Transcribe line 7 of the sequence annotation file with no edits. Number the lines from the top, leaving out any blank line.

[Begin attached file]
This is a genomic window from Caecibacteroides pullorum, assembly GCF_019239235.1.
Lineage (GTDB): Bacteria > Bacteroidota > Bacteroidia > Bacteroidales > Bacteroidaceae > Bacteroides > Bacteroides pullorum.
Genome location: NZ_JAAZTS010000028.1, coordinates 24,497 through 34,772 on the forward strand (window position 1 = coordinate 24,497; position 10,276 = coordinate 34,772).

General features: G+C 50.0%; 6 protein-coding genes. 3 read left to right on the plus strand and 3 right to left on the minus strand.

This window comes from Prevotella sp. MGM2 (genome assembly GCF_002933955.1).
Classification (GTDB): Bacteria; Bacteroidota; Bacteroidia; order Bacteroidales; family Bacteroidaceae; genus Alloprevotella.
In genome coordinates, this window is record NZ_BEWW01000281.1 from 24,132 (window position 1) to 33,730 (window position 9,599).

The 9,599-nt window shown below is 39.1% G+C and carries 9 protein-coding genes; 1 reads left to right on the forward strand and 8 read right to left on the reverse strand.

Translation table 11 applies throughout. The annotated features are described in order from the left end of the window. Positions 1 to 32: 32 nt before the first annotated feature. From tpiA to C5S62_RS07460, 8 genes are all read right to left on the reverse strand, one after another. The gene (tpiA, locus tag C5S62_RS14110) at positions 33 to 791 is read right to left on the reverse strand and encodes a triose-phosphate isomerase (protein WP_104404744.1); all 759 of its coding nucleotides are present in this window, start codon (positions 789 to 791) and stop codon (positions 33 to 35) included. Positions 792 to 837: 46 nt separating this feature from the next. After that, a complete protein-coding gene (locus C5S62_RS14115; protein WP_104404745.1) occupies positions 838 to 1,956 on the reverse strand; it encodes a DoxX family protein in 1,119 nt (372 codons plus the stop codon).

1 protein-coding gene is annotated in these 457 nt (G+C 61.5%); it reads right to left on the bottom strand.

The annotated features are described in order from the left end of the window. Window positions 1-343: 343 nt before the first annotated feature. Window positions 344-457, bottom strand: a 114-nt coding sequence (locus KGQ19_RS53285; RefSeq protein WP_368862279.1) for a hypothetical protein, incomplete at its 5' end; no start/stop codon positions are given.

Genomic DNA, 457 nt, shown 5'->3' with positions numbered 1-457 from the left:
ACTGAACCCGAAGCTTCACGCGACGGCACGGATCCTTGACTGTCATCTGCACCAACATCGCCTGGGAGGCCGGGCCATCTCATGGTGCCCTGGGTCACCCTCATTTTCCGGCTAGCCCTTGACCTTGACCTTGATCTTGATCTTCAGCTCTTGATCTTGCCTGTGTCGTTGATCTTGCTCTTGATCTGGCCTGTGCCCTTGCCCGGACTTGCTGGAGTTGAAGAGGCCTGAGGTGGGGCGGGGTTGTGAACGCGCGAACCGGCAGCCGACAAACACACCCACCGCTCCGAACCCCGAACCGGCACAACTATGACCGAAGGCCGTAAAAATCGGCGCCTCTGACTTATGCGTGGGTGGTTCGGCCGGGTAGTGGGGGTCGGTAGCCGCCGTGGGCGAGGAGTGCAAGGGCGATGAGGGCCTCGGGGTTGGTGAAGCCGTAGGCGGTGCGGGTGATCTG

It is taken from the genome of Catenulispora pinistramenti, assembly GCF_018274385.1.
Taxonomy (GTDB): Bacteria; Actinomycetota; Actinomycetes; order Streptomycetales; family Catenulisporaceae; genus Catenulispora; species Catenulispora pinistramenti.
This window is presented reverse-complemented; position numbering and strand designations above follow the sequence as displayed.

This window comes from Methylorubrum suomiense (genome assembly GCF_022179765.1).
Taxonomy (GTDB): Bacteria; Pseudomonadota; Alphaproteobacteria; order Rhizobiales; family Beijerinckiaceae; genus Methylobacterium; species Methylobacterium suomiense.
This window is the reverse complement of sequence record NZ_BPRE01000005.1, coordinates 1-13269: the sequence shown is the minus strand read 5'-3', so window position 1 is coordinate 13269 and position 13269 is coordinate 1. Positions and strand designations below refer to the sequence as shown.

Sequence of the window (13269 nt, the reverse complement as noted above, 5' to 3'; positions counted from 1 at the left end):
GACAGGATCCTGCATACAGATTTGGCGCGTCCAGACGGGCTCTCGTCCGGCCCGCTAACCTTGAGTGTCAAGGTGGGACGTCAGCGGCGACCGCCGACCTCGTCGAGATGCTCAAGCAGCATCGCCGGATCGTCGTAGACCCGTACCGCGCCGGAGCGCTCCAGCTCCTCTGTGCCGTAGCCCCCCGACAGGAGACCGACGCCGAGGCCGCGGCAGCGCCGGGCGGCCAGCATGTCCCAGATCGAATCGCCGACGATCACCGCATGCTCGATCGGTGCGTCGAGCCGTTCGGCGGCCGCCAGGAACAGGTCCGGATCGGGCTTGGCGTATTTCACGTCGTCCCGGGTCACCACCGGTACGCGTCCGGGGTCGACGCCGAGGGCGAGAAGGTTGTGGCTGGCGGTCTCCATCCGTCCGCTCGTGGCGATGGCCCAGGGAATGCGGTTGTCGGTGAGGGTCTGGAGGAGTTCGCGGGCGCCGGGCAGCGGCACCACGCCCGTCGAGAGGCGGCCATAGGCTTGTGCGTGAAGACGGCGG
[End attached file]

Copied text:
In genome coordinates, this window is record NZ_BEWW01000281.1 from 24,132 (window position 1) to 33,730 (window position 9,599).